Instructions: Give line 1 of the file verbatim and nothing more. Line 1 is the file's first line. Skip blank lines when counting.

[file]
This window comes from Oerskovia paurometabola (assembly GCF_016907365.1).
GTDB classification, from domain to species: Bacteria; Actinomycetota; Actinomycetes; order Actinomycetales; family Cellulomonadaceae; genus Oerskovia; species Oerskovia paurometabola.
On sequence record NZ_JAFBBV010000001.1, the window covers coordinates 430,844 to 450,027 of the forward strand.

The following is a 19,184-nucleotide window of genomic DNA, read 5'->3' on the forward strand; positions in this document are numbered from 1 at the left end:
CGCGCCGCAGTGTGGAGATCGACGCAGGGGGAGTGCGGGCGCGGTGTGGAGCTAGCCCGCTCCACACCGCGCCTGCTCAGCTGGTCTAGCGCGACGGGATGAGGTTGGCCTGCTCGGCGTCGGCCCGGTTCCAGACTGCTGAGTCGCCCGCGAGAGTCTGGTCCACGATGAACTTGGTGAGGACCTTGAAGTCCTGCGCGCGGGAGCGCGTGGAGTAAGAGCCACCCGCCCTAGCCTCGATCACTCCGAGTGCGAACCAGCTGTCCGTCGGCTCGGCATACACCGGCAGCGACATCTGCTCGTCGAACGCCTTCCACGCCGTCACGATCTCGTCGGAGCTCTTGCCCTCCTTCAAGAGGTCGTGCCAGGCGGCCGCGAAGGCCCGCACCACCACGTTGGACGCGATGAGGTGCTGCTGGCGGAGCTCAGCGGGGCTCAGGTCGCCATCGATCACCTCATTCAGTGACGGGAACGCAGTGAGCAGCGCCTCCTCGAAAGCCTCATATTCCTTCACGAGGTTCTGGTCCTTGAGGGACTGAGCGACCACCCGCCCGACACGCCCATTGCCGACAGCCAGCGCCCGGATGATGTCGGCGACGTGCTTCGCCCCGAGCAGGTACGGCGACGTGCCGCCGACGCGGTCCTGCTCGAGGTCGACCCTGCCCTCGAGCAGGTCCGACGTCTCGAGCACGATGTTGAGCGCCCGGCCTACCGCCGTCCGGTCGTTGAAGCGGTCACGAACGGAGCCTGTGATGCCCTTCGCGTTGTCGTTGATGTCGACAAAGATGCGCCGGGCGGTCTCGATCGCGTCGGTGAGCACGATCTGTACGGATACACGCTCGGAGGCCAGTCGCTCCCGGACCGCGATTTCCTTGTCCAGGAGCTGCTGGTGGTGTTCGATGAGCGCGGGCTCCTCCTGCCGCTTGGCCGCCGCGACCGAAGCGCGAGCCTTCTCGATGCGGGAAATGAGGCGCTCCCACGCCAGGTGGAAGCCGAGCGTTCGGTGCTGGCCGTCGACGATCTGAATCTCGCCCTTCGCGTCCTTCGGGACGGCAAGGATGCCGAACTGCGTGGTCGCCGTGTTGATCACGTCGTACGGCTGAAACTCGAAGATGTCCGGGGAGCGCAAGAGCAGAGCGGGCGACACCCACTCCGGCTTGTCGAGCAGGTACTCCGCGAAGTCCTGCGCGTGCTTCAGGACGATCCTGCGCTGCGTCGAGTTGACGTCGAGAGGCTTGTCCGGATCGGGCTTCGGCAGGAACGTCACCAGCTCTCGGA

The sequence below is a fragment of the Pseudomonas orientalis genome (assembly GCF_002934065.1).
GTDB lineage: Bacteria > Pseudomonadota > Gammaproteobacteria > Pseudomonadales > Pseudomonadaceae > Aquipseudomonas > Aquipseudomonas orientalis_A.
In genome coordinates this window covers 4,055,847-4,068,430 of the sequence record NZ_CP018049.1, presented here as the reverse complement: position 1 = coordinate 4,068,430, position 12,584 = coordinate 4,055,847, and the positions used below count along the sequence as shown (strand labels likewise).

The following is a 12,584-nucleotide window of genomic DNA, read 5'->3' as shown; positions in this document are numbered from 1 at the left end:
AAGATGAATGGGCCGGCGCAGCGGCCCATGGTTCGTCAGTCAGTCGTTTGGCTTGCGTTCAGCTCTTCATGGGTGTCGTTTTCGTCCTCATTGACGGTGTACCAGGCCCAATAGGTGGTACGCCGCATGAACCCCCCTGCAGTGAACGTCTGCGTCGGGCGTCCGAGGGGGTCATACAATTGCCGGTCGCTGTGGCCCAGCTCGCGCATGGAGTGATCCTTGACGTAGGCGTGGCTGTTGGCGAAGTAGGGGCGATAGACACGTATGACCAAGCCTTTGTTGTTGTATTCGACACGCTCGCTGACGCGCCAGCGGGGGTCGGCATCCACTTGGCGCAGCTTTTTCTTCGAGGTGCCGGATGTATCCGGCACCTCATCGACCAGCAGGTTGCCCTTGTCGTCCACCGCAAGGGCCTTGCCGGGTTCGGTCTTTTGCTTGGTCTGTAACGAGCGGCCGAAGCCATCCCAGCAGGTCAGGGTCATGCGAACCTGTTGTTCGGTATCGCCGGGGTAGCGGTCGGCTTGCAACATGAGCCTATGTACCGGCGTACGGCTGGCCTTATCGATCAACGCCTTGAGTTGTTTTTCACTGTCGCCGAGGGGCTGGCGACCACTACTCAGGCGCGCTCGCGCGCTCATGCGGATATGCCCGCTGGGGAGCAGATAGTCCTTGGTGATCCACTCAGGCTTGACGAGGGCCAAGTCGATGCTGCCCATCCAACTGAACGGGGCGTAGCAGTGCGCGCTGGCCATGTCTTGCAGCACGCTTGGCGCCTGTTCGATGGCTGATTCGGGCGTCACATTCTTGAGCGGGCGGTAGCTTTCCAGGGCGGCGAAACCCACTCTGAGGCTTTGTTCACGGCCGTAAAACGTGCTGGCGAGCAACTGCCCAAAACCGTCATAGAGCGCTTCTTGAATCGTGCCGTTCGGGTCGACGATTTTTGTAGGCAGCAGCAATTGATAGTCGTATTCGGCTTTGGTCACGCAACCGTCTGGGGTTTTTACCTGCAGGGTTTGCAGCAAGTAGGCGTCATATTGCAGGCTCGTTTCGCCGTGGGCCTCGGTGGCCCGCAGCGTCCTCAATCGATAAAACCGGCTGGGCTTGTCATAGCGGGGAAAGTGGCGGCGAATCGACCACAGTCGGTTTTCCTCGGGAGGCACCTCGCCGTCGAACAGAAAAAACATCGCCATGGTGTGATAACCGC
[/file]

This window comes from Oerskovia paurometabola (assembly GCF_016907365.1).